Is vaping the new smoking danger?

Official figures show that more pupils in England aged between 11 and 15 have tried electronic cigarettes than have tried smoking with 22% having vaped at least once.vaping1

But while the Health and Social Care Information data showed the lowest levels of smoking or drinking ever recorded, it found that that more than one in five had tried them when asked about using e-cigarettes the first time.

According to a BBC report, the figures, based on a survey of 6,173 pupils in 210 schools, showed only 3% had tried legal highs. They also showed there had been consistent falls in the number of children taking up smoking. In 2003, 42% of pupils had tried cigarettes at least once, but that figure now stands at 18% – the lowest since records began in 1982.

The pupil survey, which was conducted by the NatCen Social Research and the National Foundation for Educational Research, shows the popularity of e-cigarettes last year (2014).

Among smokers the figures showed that 89% had tried e-cigs with just 11% of those who had never smoked trying vaping.

Elizabeth Fuller, the research director at NatCen Social Research: “We see that young people are more likely to have tried an e-cigarette than a traditional cigarette.”

But Professor Kevin Fenton, the director of health and wellbeing at Public Health England, said while the continuing decline in under-18s smoking, drinking and drug use was encouraging, the new Children and Families Act will make it an offence to sell e-cigarettes to children,

“This will help address the number of young people trying e-cigarettes, while ensuring their continued use as a tool to help adult smokers to quit,” he told the BBC.

There has been debate over the safety and health impact of e-cigarettes since their introduction.

Earlier this year, US research showed that e-cigarettes contain some toxic chemicals and were not a safe alternative to smoking tobacco.

In experiments on mice, scientists found that e-cigarette vapour could harm the lungs and make them more susceptible to respiratory infections, the BBC reported.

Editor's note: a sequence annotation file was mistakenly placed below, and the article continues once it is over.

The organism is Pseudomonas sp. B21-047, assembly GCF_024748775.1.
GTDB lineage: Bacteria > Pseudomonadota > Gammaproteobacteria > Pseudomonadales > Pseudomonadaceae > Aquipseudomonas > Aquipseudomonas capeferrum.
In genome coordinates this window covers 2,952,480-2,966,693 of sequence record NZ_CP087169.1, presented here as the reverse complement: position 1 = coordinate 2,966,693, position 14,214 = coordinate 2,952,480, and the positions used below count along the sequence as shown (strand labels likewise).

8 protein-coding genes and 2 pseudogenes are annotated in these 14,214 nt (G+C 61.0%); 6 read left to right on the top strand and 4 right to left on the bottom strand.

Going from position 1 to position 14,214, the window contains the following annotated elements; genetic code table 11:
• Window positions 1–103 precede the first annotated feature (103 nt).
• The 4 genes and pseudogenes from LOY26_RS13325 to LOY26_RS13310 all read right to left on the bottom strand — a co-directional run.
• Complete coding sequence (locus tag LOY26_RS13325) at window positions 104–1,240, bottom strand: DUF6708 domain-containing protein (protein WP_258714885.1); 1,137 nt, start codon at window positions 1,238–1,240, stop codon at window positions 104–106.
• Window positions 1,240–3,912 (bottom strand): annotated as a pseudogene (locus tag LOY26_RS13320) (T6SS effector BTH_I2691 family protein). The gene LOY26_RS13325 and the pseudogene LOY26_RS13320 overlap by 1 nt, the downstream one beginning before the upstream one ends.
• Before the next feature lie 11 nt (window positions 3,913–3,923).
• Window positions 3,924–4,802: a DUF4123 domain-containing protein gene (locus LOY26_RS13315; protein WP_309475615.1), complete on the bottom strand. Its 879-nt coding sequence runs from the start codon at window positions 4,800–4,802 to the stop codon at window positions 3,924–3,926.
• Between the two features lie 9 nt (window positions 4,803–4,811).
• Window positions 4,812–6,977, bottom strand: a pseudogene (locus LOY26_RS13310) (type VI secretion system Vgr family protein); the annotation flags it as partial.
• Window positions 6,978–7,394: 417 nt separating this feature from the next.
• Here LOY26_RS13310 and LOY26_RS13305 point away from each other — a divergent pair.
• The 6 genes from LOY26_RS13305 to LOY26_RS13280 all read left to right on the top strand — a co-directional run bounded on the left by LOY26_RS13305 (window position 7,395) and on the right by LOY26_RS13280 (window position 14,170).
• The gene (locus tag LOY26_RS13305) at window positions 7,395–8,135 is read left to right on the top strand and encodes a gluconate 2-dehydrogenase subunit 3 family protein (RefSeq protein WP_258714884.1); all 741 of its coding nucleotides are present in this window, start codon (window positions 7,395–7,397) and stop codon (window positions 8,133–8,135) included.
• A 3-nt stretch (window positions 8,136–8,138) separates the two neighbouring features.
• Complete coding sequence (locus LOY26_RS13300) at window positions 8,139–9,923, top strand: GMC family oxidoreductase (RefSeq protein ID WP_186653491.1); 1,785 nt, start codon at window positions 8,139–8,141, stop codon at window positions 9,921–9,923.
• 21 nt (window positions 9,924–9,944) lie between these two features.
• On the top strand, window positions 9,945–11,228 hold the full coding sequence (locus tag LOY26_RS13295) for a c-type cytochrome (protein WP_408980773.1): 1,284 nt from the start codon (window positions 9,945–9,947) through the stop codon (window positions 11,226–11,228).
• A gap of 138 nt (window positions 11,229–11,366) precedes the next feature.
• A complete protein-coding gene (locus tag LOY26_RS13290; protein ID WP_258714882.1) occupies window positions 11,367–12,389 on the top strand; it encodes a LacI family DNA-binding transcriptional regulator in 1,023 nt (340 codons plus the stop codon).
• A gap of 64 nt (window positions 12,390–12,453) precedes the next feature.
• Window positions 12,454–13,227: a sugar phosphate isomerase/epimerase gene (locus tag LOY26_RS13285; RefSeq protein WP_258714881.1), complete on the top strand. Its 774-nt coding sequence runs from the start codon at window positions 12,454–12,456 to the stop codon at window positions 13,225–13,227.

The PLOS One study also found traces of ‘free radical’ toxins similar to those found in cigarette smoke.
A UK lung charity said more research on the health impact of vaping was needed.

While the smoking and e-cigarette debate lingers on, hypnotherapy has been proven to be a successful way to quit smoking.

The National Council for Hypnotherapy (NCH) has therapists around the UK on its directory and helping people stop the habit is one of their success stories.

Many people started smoking through peer pressure and the reason why hypnotherapy works so rapidly is that it works directly with the subconscious, bypassing the critical mind and getting to the root of the issue so that changes can be made.

Smokers who visit a hypnotherapist to stop smoking can find that their physical addiction to cigarettes can be over after just one week. Research shows that by quitting smoking with hypnosis you are three times more likely to give up than if you used nicotine patches.

The therapy will let the smoker imagine how your different their life would be without smoking and allow them to understand their motivation for giving up to allow them to stop.

The NCH website features a directory which lists all currently active NCH-registered hypnotherapists – an assurance of a well trained, ethical and insured hypnotherapist. To find a therapist near you, simply click here.